Meld. St. 12 (2010–2011)

Assistance to Norwegians abroad

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9 Looking ahead

In this white paper, the Government has sought to present the scope and nature of Norway’s consular services today. As mentioned at the beginning, the Foreign Service devotes considerable resources to consular activities. Other ministries and central and local government institutions and agencies also provide assistance in consular matters.

The demand for consular services is expected to increase in the years ahead. In order to prevent an even greater gap between the public’s expectations and the actual services offered to Norwegians abroad, it is important to foster general agreement on the extent of consular assistance that should be provided and who should be eligible for it. This is particularly important given the high level of interest in the consular field shown by both the general public and the media.

It should be absolutely clear that the Norwegian welfare state only covers Norwegian territory and that it is the legislation of the country concerned that applies to Norwegians when they are abroad.

In the Government’s view, consular assistance must continue to be based on the principles of individual responsibility and self-help. It is essential to have adequate travel insurance that covers all eventualities.

The Government will continue to give priority to acute and serious cases where human life or health is at stake, including cases that involve violations of human rights or minors.

The Government will seek to establish even closer consular cooperation with the other Nordic countries and with the EU in cases where this is considered appropriate.

Efforts to develop and mobilise support for multilateral agreements in the consular field will be continued. The possibility of entering into agreements concerning specific situations will also be considered.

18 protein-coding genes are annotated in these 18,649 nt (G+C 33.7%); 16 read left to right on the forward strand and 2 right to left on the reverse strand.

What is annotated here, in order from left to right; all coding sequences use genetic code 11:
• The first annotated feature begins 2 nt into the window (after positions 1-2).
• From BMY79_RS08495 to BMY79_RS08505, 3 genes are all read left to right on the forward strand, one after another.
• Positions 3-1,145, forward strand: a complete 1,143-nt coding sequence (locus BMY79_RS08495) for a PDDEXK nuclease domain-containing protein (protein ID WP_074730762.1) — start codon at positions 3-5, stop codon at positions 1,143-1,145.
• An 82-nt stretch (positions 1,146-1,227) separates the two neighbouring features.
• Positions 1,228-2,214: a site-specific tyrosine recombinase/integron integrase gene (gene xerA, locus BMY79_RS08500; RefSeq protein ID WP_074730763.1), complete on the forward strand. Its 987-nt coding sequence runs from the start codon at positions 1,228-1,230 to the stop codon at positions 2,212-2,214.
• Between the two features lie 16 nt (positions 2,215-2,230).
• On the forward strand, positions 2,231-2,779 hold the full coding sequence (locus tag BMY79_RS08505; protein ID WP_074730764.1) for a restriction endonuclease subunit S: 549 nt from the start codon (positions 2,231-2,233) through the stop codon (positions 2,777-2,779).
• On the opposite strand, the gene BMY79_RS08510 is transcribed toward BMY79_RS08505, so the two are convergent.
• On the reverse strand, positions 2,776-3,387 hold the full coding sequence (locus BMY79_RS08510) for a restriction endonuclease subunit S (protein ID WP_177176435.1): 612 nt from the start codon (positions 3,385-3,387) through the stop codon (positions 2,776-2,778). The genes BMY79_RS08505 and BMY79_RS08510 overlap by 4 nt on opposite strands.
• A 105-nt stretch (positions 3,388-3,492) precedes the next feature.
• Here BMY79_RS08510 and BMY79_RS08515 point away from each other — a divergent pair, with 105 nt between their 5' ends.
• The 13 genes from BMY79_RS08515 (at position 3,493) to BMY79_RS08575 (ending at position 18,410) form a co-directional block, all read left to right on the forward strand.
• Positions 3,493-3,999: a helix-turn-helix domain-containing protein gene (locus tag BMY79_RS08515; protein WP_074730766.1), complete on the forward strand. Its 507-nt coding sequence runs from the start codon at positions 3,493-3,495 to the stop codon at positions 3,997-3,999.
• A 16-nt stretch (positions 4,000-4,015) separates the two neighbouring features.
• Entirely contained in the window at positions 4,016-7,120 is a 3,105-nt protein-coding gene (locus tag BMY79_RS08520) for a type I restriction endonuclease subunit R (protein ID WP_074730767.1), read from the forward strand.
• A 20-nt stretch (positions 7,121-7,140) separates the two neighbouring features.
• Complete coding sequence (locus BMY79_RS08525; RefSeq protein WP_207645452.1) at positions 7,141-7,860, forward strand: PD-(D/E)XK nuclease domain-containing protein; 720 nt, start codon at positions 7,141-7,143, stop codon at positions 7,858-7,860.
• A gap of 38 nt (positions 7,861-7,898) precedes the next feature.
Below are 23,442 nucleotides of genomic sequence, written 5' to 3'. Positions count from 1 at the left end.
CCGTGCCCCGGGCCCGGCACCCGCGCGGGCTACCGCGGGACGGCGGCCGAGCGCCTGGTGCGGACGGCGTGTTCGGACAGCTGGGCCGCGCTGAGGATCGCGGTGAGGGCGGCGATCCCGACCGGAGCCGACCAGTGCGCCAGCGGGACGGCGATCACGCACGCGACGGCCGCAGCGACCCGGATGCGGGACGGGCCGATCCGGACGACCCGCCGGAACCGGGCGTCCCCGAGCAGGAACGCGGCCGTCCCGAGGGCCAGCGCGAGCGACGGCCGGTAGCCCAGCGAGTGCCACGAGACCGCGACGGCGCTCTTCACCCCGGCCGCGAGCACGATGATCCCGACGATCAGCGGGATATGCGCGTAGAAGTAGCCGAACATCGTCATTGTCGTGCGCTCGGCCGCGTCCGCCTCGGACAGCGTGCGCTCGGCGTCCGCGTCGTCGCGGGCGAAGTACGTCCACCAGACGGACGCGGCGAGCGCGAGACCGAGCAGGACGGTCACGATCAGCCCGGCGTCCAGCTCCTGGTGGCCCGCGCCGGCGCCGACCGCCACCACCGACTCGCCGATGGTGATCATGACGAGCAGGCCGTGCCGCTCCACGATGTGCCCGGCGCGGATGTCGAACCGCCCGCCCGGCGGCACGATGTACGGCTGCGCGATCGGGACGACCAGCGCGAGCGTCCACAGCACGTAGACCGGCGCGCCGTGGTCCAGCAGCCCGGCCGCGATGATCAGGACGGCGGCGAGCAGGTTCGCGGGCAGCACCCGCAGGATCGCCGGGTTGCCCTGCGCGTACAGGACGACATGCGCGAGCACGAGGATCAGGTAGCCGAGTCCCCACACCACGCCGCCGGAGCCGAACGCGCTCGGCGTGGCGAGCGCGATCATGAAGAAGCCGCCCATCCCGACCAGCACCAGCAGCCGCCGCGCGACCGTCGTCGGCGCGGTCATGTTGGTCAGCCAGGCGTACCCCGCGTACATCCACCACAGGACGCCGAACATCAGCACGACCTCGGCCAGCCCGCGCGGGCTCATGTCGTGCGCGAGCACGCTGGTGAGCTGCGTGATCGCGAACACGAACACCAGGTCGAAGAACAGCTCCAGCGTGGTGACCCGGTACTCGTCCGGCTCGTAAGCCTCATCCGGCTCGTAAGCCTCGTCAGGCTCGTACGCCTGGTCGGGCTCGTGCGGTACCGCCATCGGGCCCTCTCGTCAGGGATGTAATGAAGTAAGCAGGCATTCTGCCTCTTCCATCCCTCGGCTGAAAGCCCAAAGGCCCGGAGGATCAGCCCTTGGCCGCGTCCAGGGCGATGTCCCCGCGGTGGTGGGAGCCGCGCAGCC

Priorities in the various areas of consular assistance will be determined in accordance with the guidelines set out in this white paper.

The Government will seek to ensure that the consular services provided in different parts of the world are as equivalent as possible in comparable cases. This will, however, be difficult for both formal and practical reasons.

The Government will give higher priority to assisting Norwegians staying abroad for a short period than those who are permanently resident in another country.

Under the current rules, expenses incurred by the Foreign Service in connection with the provision of consular assistance are covered by the Norwegian authorities, whereas the individual covers his or her own expenses. This will continue to be the case. However, the Norwegian authorities will consider the possibility of claiming reimbursement of the expenses they have incurred in cases where the person concerned has shown gross negligence or where preventive considerations weigh heavily.

Assisting Norwegians abroad requires expertise in a number of different areas. Importance will be attached to continuing efforts to ensure that all employees working in the consular field have relevant, up-to-date expertise. Further measures will also be taken to improve the internal and interministerial coordination of the Norwegian authorities’ assistance to Norwegians abroad.

The Government will continue to give priority to providing professional, effective and efficient consular services to Norwegians.

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